if it were not for making mistakes, i would not have learned half of what i know. (that couldn't fill a thimble anyway)
make the mistakes, you will not be less than if you do
i was told long ago, that a master makes mistakes, but is really good at covering them up
 

terrywerm

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#9
Making mistakes is the best way to learn, even though it can get expensive. But, the more expensive the mistake, the better the lesson!

I have seen end mills move up when face milling a surface. I've seen them move down, too, for that matter. R8 collets have much greater clamping pressure on end mills than #2 morse taper collets do, as used on the Clausing 8520, so end mill creep is less common on machines that use R8s. For that reason, I no longer use collets for milling on my 8520, but have purchased end mill holders in the various sizes that I need. No more trouble with end mills creeping up or down. MT2 end mill holders with the 3/8" drawbar thread can be hard to find, but they are out there. I've found them on eBay and Shars carries some as well.
 

SE18

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#11
Hi all, there's a nut and 2 screws on the column that I tightened and that seemed to do the trick.

Possible 2nd problem:

I put my finger inside the tapered quill and it seems a bit rough. I'm thinking in the past, something like a collet or drill was spinning and may have caused some damage, but seems to be working fine. Anyone else come across that? Is there anything I should be concerned about with that.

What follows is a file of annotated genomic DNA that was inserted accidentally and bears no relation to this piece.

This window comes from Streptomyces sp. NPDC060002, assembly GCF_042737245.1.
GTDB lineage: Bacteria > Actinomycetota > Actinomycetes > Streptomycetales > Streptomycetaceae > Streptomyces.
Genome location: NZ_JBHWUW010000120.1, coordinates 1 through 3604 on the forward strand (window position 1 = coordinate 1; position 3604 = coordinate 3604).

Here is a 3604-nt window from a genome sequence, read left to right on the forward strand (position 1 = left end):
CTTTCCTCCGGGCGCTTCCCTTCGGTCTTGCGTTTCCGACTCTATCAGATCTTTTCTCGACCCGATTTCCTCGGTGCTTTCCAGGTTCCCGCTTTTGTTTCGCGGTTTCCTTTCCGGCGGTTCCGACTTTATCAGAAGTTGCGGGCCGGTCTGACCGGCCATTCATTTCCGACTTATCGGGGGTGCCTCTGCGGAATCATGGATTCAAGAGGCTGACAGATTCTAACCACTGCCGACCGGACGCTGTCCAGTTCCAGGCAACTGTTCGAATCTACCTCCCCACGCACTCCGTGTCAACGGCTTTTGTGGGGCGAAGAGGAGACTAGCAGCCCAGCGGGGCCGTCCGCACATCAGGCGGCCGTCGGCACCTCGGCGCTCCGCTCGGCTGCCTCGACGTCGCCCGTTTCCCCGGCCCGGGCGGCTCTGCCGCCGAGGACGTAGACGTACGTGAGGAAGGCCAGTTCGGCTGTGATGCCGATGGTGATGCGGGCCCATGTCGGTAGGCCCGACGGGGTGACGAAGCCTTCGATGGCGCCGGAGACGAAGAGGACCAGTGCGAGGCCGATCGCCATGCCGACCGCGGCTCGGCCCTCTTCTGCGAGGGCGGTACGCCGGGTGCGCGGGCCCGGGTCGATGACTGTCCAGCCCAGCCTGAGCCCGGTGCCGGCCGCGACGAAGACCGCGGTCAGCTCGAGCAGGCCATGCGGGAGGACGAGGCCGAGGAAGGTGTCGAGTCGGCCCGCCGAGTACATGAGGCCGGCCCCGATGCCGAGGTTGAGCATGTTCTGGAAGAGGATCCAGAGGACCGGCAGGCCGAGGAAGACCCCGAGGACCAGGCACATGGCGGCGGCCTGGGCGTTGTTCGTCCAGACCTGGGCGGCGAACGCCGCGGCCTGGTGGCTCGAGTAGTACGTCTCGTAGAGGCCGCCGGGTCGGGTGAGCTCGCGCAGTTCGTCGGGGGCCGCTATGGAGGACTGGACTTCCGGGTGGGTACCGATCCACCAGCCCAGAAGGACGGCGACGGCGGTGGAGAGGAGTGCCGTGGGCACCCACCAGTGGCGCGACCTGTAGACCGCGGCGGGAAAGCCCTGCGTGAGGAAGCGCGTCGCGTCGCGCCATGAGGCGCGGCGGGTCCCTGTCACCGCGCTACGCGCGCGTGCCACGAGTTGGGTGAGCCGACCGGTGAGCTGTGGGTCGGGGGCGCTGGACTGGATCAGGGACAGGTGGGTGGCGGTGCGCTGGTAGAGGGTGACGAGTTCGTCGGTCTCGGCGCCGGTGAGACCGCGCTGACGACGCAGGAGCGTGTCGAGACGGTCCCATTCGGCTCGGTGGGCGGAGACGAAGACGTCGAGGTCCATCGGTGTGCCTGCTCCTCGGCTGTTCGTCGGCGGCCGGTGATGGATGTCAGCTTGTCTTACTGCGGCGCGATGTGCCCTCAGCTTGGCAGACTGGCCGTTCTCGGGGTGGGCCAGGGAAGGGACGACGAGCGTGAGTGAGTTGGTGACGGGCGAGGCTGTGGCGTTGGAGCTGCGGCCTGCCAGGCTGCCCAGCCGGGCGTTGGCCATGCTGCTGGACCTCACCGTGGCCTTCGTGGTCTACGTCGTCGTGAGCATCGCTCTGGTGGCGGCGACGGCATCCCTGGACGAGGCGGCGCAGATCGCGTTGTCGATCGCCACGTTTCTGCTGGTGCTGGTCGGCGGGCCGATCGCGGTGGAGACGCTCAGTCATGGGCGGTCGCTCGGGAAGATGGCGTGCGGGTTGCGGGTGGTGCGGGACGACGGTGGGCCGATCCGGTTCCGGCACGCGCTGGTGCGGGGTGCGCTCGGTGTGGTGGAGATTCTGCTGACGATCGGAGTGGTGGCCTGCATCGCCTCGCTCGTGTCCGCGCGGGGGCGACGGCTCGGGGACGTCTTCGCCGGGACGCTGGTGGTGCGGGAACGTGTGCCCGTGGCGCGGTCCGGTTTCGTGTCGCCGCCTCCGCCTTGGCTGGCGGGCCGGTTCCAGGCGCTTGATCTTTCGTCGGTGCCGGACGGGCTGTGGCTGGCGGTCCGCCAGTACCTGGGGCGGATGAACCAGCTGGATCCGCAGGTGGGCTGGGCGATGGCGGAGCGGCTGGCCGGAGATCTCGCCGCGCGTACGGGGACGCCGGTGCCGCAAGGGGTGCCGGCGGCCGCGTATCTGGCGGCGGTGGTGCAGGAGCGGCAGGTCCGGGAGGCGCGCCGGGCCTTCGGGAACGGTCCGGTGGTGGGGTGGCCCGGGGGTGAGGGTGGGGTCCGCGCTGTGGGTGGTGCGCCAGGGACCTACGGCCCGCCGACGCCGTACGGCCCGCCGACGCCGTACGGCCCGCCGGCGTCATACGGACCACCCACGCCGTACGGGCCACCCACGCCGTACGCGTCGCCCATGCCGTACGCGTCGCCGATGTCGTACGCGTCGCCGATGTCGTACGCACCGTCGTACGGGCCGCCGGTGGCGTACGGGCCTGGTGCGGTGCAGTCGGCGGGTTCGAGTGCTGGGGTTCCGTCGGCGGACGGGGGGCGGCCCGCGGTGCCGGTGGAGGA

NortonDommi

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#12
Burrs are not good as they prevent the taper seating properly. Have you got a good male taper? It would need to be open end that you can blue and check the contact. If there are slight burrs you may be able to remove them with a 1/2 round scraper.
 

SE18

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#13
Thanks. is a 1/2 round scraper same as a 1/2" round file? I've got one.
 

SE18

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#15
I'm at a loss. I did extensive searches for 1/2 round scrapper but what came up is wood turning tool. Might that be the one?
 

NortonDommi

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#16
1/2 round scraper same in cross section as a 1/2 round file yes. working area of blade is fairly short and has a slight bend in the end to allow scraping a particular spot. I'll take a photo of one today and post tonight. Keep your eyes open for secondhand scrapers as many people don't know what they are and they can be picked up cheap or even free and often are the best or only tool to do a job. If you work on machinery you can't do without them.
 

NortonDommi

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#17
Here's a couple of pics of scrapers that could be used. A finish reamer would be better if you can lay hands on one. Reguardless I would have a good look with a torch and check with an arbor and blue before doing anything.
Sorry for the crap quality. 1st photo top is 1/2 round, bottom 3-square. Either can be used.